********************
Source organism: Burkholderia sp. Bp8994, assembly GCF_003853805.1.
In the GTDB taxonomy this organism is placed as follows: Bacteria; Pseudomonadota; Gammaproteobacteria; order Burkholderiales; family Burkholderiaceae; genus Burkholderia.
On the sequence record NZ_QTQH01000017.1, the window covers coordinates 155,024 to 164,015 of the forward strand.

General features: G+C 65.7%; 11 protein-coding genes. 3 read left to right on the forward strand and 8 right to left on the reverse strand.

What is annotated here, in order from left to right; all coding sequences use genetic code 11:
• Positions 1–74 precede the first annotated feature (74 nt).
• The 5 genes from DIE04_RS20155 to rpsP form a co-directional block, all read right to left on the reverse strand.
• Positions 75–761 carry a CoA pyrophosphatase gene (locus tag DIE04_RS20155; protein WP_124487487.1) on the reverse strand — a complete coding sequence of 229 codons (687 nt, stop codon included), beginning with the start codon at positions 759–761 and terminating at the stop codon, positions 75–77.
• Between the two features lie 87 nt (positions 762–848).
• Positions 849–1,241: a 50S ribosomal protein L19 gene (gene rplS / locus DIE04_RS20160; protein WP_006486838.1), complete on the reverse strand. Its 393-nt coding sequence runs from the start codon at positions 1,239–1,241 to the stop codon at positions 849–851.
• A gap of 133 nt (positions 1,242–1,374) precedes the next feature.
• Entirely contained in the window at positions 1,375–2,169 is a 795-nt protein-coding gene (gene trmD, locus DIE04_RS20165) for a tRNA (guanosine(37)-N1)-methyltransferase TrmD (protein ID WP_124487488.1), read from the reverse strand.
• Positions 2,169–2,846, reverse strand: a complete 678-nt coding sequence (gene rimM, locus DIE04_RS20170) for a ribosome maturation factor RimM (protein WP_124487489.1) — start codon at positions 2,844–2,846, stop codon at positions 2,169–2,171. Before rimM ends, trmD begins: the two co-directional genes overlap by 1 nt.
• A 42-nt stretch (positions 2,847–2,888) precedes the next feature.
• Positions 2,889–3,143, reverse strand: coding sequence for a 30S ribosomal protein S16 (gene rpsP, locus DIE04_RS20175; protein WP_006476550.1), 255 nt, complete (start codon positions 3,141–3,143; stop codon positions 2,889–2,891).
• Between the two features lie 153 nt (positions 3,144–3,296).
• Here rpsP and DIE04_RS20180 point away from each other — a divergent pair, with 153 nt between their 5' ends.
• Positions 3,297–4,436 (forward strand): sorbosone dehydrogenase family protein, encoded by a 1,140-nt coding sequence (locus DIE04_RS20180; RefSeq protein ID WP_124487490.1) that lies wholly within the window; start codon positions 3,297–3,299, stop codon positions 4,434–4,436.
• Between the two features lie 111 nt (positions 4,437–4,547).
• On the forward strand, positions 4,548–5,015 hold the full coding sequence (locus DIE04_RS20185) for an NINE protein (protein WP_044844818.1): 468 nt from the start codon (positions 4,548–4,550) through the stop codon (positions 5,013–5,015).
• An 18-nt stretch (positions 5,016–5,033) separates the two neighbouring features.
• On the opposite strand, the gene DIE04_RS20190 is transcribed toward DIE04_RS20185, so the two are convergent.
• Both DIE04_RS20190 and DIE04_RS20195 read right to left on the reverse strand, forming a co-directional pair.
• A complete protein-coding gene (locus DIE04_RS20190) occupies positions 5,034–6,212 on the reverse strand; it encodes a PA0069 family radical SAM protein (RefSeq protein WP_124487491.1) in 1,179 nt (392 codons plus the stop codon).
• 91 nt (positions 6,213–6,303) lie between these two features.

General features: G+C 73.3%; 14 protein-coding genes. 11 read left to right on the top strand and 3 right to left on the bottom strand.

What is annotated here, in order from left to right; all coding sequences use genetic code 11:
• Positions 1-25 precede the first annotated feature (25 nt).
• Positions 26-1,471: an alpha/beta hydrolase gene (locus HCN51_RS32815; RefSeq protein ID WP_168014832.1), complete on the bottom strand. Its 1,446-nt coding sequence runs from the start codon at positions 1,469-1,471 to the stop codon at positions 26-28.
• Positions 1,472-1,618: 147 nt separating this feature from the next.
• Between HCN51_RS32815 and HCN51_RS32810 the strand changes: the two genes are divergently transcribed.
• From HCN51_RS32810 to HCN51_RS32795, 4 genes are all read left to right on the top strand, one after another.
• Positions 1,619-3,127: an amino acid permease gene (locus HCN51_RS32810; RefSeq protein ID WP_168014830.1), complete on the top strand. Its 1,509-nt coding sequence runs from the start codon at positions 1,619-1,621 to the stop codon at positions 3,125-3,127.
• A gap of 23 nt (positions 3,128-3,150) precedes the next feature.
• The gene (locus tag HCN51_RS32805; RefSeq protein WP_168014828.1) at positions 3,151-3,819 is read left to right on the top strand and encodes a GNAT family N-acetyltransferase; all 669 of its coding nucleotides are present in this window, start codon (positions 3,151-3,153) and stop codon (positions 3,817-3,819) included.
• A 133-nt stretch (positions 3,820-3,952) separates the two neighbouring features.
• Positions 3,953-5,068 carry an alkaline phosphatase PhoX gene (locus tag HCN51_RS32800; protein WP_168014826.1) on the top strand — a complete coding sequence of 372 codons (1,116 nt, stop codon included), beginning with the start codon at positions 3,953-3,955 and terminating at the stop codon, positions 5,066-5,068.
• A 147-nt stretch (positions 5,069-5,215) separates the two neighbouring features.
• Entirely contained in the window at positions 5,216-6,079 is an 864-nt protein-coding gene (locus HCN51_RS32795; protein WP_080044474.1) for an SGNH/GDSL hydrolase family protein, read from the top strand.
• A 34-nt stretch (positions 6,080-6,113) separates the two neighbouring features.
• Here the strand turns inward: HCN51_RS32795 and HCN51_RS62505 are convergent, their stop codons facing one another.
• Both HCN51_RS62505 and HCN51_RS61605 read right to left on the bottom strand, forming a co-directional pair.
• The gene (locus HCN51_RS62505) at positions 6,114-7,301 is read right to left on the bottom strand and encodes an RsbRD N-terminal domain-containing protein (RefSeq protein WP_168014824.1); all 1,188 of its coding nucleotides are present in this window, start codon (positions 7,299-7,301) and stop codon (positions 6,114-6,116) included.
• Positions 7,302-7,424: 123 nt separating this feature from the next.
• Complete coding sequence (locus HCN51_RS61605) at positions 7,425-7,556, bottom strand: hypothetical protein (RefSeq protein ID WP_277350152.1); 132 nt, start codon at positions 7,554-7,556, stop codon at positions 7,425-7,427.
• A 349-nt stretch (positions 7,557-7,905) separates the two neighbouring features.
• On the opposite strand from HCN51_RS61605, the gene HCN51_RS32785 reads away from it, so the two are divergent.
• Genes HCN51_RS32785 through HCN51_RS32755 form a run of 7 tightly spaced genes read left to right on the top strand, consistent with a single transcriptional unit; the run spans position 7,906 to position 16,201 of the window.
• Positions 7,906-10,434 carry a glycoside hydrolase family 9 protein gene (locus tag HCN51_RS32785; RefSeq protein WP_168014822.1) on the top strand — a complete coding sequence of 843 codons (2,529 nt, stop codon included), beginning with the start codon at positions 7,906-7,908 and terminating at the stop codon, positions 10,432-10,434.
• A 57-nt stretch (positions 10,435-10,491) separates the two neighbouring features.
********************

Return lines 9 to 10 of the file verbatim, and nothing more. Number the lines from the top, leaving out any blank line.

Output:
• Between the two features lie 87 nt (positions 762–848).
• Positions 849–1,241: a 50S ribosomal protein L19 gene (gene rplS / locus DIE04_RS20160; protein WP_006486838.1), complete on the reverse strand. Its 393-nt coding sequence runs from the start codon at positions 1,239–1,241 to the stop codon at positions 849–851.